• Don’t save the good stuff for later; have it all now—time for fun, time to work, time with loved ones.
  • Pursue meaning for yourself both in and out of the home.
  • Accept imperfection as the nature of life.

Mysore Mosaic

I’ve left Mysore behind for the skinny, coconut-scented state of Kerala in southwest India. Here in Fort Cochin – where Western tourists have infiltrated the quaint city, armed with sun hats and digital cameras – my thoughts wander back to Mysore’s unapologetic authenticity…..

A flower vendor selling jasmine garlands to drape over altars or weave into women’s braided hair…

The chalk drawings known as kolam, which were originally designed to ward off insects but now just adorn the streets with domestic artistry…

My favorite hotel breakfast of fresh fruit, watermelon juice, and uppithu, a semolina dish with just a hint of Indian spice…

One of the city’s omnipresent and beloved bovines…

Colored powders at Deva Raja Market, considered one of the most beautiful open-air markets in India…

My sentiments exactly.

Postcard from India #3

My stay here in Mysore is brief, yet I already have my rituals to savor, especially in the mornings. One of my favorite things to do is wander the quiet residential enclave around my yoga shala and photograph the women making chalk drawings on the stoops and streets outside their homes. The designs are lovely, mandala-like and ephemeral, kind of like my stay here, which will be over tomorrow.

When the yoga shala opens, I unroll my mat between two fellow students who have become fast friends, David from Down Under and a Brazilian beauty named Sara. Together we sweat and twist and morph our way through the Ashtanga primary series as the sensations of a Mysore morning filter through the windows: the calls of fruit vendors, the scent of jasmine garlands for sale, the clinking of chai glasses as the tea stalls open.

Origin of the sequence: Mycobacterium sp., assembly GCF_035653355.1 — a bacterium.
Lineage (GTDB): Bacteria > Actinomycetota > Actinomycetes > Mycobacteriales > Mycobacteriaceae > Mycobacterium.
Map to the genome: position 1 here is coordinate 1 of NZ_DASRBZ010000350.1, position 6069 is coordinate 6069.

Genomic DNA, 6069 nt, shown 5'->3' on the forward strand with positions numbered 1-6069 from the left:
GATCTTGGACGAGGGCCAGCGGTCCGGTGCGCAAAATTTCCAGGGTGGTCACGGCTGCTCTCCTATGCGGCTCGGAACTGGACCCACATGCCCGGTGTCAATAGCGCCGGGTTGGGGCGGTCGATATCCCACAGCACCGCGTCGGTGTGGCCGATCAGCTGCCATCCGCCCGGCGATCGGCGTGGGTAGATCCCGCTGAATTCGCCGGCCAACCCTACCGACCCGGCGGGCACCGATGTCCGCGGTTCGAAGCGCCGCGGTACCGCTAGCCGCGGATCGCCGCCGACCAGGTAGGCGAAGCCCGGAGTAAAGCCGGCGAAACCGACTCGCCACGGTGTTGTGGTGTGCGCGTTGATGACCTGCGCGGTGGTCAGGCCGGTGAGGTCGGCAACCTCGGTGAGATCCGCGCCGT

But what bewitches me most are the dedicated women who, in a daily ritual of chalk dust and pride, become artists for a moment. When I ask if I can take their picture they always smile, and in a flash we’re connected across cultures, allies in impermanence. Soon the rains will come and leave no trace of their intricate patterns…or of me and my Mysore days.

Postcard from India #2

What a mad, dirty, lovable place Mysore is! I fell in love with this yoga-famous metropolis as my plane circled down among palm trees under a blazing sun. As my taxi entered the city we passed mountains of watermelons for sale, cows eating garbage by the roadside, gaggles of sari-clad women, and many barefooted, smiling children. In the city’s ramshackle core I felt the motherly urge to give every building a bath, with a bucket the size of a swimming pool and an enormous, sudsy sponge.

My first few days as a traveler, I could hardly look at a child without welling up. I miss my two beautiful girls back home, and their sweet daddy, with a constant ache in my heart. But slowly I am giving myself to this place and this experience. My brief time of hair-raising rickshaw rides, rooftop monkeys, and night-lit palaces enriches not just me but my whole family. It emboldens us to live with adventurous spirits and hearts open to the wild ride that is life on Earth. And that’s good for us all.

Postcard from India #1

No matter where I am in the world, I have an uncanny feeling of coming home when I walk into a yoga studio. This is how I felt when I entered the simple shala of B.N.S. Iyengar, the 84-year-old Ashtanga master who studied with Krishnamacharya, the grandfather of modern yoga, in Mysore, India.

The guru arrived wearing a motorcycle helmet and a long white dhoti. He seemed ageless, with nary a line on his face; his teaching manner was commanding yet endearing, like strong coffee tempered by just enough sugar. Class was brisk, sweaty, and euphoric. Afterwards with two fellow students I drank my first raw coconut juice, straight from the fruit, at a roadside stand. It felt like a Mysore rite of passage, and now I can say I am truly here.